A demonstration by Scott Stevens, Ph. D, of how the Prisoner’s Dilemma works itself out in various different situations other than for benefiting suspects. In the 1960’s, cigarette companies agreed to follow the U.S. government’s ban on TV Ads for tobacco products. One would believe that this would lose the companies revenue, due to the inability to spread word of their product to non-smokers. However, when this situation is viewed as a game, it turns out beneficial for tobacco companies due to the competition between them.
Imagine 2 companies competing for consumers in a game. Each company has 2 strategies: advertise, or don’t advertise. If a company decides to advertise, they win 80% of the market share of consumers, and the one that does not gets 20%. If they both advertise or don’t advertise, they end up with an equal amount (payoff) of the market (50-50).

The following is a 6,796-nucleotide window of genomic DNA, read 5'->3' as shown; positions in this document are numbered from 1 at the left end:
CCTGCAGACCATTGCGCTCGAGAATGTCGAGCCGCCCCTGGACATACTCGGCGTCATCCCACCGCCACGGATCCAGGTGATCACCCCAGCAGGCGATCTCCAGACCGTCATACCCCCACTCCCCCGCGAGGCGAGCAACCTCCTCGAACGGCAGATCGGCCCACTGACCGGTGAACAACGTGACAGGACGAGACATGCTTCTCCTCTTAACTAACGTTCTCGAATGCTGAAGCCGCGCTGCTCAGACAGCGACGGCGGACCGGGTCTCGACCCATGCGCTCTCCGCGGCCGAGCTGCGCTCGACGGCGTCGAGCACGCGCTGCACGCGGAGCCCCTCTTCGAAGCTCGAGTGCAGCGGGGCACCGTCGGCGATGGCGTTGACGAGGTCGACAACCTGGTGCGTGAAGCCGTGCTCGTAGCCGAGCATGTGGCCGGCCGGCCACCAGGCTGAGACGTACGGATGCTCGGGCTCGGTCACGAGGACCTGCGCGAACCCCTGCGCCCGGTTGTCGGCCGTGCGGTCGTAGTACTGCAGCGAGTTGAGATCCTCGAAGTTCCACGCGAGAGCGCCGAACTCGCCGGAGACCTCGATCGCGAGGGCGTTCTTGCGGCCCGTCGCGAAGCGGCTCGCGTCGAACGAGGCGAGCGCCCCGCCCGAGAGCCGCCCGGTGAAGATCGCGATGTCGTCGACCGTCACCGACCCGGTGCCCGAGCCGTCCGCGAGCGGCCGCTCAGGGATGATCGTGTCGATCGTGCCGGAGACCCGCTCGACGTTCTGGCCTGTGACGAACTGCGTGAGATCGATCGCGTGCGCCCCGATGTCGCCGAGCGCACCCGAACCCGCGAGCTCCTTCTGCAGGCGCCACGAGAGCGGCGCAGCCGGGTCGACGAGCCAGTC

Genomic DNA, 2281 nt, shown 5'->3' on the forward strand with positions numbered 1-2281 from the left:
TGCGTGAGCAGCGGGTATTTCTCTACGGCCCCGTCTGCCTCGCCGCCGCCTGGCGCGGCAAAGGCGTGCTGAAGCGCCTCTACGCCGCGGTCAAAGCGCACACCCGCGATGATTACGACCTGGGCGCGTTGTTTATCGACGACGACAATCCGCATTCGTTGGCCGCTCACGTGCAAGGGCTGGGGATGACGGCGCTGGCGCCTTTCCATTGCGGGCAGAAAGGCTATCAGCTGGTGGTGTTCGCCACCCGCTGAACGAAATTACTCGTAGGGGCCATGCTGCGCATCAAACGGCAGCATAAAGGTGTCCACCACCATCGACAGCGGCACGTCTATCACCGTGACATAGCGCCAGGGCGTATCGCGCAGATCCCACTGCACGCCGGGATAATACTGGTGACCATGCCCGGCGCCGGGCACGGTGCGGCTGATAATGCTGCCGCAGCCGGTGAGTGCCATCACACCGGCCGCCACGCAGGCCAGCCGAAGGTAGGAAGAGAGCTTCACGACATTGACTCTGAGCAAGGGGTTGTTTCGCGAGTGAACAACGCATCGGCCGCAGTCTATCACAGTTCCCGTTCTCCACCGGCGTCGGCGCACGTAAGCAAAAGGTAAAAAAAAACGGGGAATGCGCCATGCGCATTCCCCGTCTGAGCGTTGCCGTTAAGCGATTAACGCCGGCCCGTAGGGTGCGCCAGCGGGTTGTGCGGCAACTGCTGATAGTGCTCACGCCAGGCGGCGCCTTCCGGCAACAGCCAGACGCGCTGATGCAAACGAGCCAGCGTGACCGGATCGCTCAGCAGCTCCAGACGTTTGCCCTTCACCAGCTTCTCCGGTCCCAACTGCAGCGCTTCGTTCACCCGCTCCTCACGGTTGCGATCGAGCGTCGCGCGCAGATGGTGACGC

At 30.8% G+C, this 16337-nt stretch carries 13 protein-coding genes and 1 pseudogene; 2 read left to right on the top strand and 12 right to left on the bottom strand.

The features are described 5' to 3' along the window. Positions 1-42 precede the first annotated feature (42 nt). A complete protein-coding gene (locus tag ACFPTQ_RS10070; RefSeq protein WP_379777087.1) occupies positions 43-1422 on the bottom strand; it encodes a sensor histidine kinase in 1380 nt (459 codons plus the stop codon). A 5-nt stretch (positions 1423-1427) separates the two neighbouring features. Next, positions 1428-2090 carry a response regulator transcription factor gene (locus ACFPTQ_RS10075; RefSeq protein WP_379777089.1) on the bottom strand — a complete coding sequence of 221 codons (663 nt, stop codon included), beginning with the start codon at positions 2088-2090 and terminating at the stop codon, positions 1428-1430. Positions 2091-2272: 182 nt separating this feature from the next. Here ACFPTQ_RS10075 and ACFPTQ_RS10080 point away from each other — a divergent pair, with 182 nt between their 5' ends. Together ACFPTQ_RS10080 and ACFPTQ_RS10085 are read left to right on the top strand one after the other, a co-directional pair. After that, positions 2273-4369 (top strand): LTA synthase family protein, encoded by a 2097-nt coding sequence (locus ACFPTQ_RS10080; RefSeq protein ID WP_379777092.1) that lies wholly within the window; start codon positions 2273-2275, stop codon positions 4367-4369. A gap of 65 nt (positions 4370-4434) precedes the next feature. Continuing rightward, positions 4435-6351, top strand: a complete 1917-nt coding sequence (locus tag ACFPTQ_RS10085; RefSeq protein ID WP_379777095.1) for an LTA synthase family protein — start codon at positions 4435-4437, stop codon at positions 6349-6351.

In this situation, Company A would want to advertise in case that Company B does not advertise (80-20) or that B does (50-50), and Company B would want to do the same as A. Each company would prefer not to run ads, but to protect market shares, they both have to run them to try and keep their portion of consumers. The government, by banning ads, erases 3 of the decisions and insead leaves the companies with the pareto optimal solution of the lower right-hand corner, where both companies do not run ads.
Overall, this situation evolves into a cooperative moment born from self-interest.